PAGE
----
The move to cut off funding and support for, and perhaps even destroy, UNRWA—often the sole or main provider for millions of destitute Palestinians abandoned by the rest of the world—is much in the same vein and seems a particularly unnecessary act of cruelty, as the Palestinians served by UNRWA are generally stateless, helpless, and increasingly hopeless. With strong advocacy from Kushner and just weeks after Netanyahu—without even consulting his security and intelligence professionals—asked Trump to end all U.S. funding for UNRWA, Trump did just that, to the visible delight of Netanyahu and his crew, with the Israeli Prime Minister callously calling the move “a blessed and important change.”
But it isn’t just mean to the Palestinians. It hurts Israel’s interests and makes Israelis less safe. Throughout the Israeli-Palestinian conflict, a recurrent theme is the perverse satisfaction (sometimes, it seems, even joy) that hard-liners and extremists take from really sticking it the other side where it hurts.
In this spirit, far too many Palestinians constantly delegitimize the Israeli state even after Israel has won every single war its Arab neighbors have carried out against it since 1947, too few condemn terrorist attacks against Israeli civilians, and too many celebrate such attacks. They seem not to realize that until Israelis feel safe, Palestinians will not be free. But Israelis seem to think that Palestinians in Israel’s midst living in extreme conditions without freedom or hope will somehow not affect Israelis’ security, not realizing that the more Palestinians suffer and lose hope, the more they will carry out bitter, violent attacks against Israelis.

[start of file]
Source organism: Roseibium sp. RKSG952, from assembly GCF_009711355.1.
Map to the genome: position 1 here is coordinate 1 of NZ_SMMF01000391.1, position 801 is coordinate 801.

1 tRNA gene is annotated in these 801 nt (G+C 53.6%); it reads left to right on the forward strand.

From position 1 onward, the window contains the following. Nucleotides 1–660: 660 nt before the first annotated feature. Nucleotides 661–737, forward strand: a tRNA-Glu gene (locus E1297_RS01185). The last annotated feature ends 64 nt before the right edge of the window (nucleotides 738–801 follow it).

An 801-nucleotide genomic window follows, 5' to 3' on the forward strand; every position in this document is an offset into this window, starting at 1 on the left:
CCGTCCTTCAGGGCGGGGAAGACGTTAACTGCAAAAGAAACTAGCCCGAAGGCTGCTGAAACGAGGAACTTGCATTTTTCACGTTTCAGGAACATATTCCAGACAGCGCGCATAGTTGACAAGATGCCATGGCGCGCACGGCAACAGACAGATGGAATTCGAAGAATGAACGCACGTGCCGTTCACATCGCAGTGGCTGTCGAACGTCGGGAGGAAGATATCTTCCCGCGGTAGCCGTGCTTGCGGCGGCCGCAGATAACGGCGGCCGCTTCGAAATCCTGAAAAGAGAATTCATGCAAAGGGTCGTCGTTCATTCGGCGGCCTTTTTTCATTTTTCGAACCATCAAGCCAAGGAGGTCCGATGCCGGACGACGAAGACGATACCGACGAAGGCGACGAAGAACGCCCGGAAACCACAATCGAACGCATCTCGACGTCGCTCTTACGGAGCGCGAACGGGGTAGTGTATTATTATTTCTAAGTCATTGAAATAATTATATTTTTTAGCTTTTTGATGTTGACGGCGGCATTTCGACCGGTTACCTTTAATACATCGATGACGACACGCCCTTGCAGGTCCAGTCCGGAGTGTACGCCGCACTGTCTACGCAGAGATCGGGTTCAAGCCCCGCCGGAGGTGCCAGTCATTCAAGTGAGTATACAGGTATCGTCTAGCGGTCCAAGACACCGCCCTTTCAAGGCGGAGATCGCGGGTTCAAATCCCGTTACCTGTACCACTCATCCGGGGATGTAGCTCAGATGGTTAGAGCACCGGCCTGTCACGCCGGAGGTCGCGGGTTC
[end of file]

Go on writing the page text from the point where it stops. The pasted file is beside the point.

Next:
Seeking to have funding for UNRWA cut off and the agency abolished is just one of those needless cruelties spread throughout this conflict, but as a single act the assault against UNRWA could have massive long-term destabilizing affects in the region, making millions of vulnerable Palestinians more hopeless, destitute, and angry, and Israelis more vulnerable to Palestinians radicalized as a result, pushing both peoples further away from necessary peace, understanding, and compromise.
Trump’s Enabling of Hate Helps No One
In the end, sticking it to journalists and dissenters and Yemenis and students and Palestinians past anything that is necessary not only weakens already terribly weak public images for Saudi Arabia and Israel, it weakens the safety of both countries, and Trump encouraging and giving comfort to such behavior is not America being a good ally or friend but being an enabler to addicts of hubris. For Saudis and Israelis, acting in the cruel spirit of tribal hate that animates Trump will only generate more hate in the directions of Saudi Arabia and Israel, and whatever short-term gains they think they will reap from Trump’s support for their terrible policies, over the long-run they cannot make their countries or peoples safer or stronger in an atmosphere of such increasing hate. It is such tribal hate the blinds them to their own folly and that must be transcended to overcome these crises.
Brian E. Frydenborg is an American freelance writer, academic, and consultant from the New York City area currently based in Amman, Jordan.